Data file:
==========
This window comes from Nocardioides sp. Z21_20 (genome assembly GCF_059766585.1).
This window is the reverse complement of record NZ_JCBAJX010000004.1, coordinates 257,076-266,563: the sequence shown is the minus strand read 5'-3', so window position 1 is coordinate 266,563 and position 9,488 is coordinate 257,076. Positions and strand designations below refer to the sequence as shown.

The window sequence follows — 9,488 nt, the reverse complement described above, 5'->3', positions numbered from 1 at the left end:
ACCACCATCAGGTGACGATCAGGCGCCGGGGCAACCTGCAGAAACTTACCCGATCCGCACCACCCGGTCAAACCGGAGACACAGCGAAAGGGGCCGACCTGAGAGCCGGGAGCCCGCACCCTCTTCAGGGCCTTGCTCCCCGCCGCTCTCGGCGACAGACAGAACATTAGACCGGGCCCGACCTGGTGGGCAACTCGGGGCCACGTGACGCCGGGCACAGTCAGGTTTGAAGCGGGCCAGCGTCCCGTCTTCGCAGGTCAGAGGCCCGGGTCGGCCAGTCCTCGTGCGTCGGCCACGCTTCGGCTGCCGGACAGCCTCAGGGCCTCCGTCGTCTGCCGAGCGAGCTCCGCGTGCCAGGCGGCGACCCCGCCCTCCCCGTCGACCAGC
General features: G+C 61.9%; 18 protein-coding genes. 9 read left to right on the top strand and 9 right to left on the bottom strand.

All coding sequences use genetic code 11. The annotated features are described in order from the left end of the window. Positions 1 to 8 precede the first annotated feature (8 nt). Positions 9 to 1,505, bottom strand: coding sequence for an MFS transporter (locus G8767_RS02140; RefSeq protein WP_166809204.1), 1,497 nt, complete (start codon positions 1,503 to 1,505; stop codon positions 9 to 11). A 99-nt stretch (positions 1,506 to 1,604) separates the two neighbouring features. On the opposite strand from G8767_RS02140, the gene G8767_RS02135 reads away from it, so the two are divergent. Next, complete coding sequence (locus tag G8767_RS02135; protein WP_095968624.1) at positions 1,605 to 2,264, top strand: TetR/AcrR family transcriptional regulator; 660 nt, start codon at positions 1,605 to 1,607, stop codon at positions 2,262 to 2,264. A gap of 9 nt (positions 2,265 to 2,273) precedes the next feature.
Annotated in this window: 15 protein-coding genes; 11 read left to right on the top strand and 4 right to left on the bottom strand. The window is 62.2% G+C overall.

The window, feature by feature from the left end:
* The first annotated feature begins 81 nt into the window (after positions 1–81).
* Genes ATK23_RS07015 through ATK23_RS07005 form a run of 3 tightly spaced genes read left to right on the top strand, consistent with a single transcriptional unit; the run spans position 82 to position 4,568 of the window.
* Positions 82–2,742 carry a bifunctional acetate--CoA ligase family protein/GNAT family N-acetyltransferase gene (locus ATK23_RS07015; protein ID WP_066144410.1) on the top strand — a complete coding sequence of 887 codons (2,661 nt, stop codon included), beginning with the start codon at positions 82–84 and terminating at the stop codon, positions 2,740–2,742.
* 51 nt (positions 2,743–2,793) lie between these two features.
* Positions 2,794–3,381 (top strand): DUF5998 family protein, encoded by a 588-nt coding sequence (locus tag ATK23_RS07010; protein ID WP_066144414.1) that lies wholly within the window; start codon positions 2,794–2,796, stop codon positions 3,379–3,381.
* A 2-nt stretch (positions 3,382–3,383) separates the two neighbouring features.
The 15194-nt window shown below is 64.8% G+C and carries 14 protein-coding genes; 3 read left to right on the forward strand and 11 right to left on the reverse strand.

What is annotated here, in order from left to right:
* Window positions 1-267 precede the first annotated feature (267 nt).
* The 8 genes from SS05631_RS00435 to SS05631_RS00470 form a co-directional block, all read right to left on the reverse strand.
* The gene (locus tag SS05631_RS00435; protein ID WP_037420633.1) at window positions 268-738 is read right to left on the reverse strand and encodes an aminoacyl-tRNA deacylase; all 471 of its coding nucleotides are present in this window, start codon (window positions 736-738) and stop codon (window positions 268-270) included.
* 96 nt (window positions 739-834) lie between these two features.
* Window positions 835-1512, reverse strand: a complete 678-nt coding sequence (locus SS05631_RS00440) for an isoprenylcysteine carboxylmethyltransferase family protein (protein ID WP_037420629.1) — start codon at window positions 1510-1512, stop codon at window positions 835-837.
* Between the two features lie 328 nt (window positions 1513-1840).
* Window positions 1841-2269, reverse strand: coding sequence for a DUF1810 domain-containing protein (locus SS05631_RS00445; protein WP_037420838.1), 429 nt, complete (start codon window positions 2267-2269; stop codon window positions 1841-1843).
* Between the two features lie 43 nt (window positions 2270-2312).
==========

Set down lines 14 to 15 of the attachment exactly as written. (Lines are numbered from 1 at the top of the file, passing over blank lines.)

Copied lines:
* A 2-nt stretch (positions 3,382–3,383) separates the two neighbouring features.
The 15194-nt window shown below is 64.8% G+C and carries 14 protein-coding genes; 3 read left to right on the forward strand and 11 right to left on the reverse strand.